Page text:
While all of the centers offer orientation, counseling and support, each site tailors services offered to the area’s demands.
The other 2011 E Pluribus Unum Prize winners are: Hispanic Economic Development Corporation of Kansas City, the International Rescue Committee in San Diego and Project SHINE (Students Helping in the Naturalization of Elders) at Temple University. Marriott International received the first-ever E Pluribus Unum Corporate Leadership Award.
Winner highlights can be found at www.integrationawards.org/winners-WelcomeBack.cfm. For more information or to set up interviews with the winners or MPI experts, contact Michelle Mittelstadt at 202-266-1910, [email protected]; or Burke Speaker, 202-266-1920, [email protected].
The Migration Policy Institute is an independent, non-partisan think tank in Washington, D.C. dedicated to the study of the movement of people worldwide. MPI provides analysis, development and evaluation of migration and refugee policies at the local, national and international levels.
INFORMATION ABOUT INDIVIDUAL WELCOME BACK CENTERS:
San Francisco: A project of San Francisco State University and City College of San Francisco, the Welcome Back Initiative’s lead site in San Francisco works with immigrant health care professionals and is home to the national initiative, which works with the individual Welcome Back Centers across the country, trains all centers’ staff, and conducts the initiative-wide evaluation. www.welcomebackinitiative.org/wb/
San Diego: With educational partner Grossmont College, the San Diego Welcome Back Center works with foreign-trained health professionals such as doctors, nurses and dentists. It also provides aid to refugees who have been trained as engineers. www.welcomebackcenter.org/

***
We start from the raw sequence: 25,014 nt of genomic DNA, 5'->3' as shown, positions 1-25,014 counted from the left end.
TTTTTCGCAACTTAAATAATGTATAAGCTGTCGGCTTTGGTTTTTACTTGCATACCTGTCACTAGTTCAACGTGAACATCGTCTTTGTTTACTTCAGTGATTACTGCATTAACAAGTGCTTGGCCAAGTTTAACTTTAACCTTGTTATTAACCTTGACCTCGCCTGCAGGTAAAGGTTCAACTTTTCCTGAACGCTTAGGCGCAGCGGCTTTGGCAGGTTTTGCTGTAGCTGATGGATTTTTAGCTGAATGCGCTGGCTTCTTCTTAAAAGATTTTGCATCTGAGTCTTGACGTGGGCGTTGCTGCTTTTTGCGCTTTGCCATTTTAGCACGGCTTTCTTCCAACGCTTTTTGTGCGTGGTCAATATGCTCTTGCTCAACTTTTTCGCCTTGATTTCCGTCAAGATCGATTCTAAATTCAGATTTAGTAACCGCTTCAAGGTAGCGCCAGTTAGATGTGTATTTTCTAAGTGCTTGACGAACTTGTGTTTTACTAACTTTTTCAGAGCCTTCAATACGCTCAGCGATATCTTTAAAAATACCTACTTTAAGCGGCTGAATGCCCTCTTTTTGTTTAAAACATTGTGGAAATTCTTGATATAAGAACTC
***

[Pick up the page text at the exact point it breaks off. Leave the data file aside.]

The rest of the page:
Denver: The Colorado Welcome Back Center, based at the Spring Institute for Intercultural Learning, provides services to Colorado’s internationally trained health workers, with a focus on those residing in the metropolitan Denver area. www.coloradowelcomeback.org/
Boston: The Boston Welcome Back Center for Internationally Educated Nurses specializes in working with foreign-trained nurses, helping them achieve their registered nurse licensing in Massachusetts. The Center is a partnership of Bunker Hill Community College, Mass Bay Community College, Massachusetts Board of Higher Education, Roxbury Community College, and University of Massachusetts Boston.
New York: The New York City Welcome Back Center at LaGuardia Community College assists a variety of internationally trained health professionals who reside in the tri-state area, offering New York licensing guidance for nurses, physicians, psychologists, lab technicians, occupational therapists, dentists and pharmacists. The center also helps foreign health care professionals explore alternative careers in health care to pursue while on the path toward licensing. www.laguardia.edu/nycwbc/
Providence: The Rhode Island Welcome Back Center at Dorcas Place focuses on working with foreign-trained physicians, nurses, social workers and physical therapists. www.ride.ri.gov/adulteducation/Rhode%20Island%20Welcome%20Back%20Center.aspx
Des Moines: The Puget Sound Welcome Back Center, a project of Highline Community College, works with a wide swath of internationally trained health care professionals. https://welcomeback.highline.edu/
San Antonio: The Alamo Area Welcome Back Center, based in the Westside Education and Training Center, is the result of a partnership of the Alamo Colleges: Northeast Lakeview College, Northwest Vista College, Palo Alto College, St. Philip’s College and San Antonio College.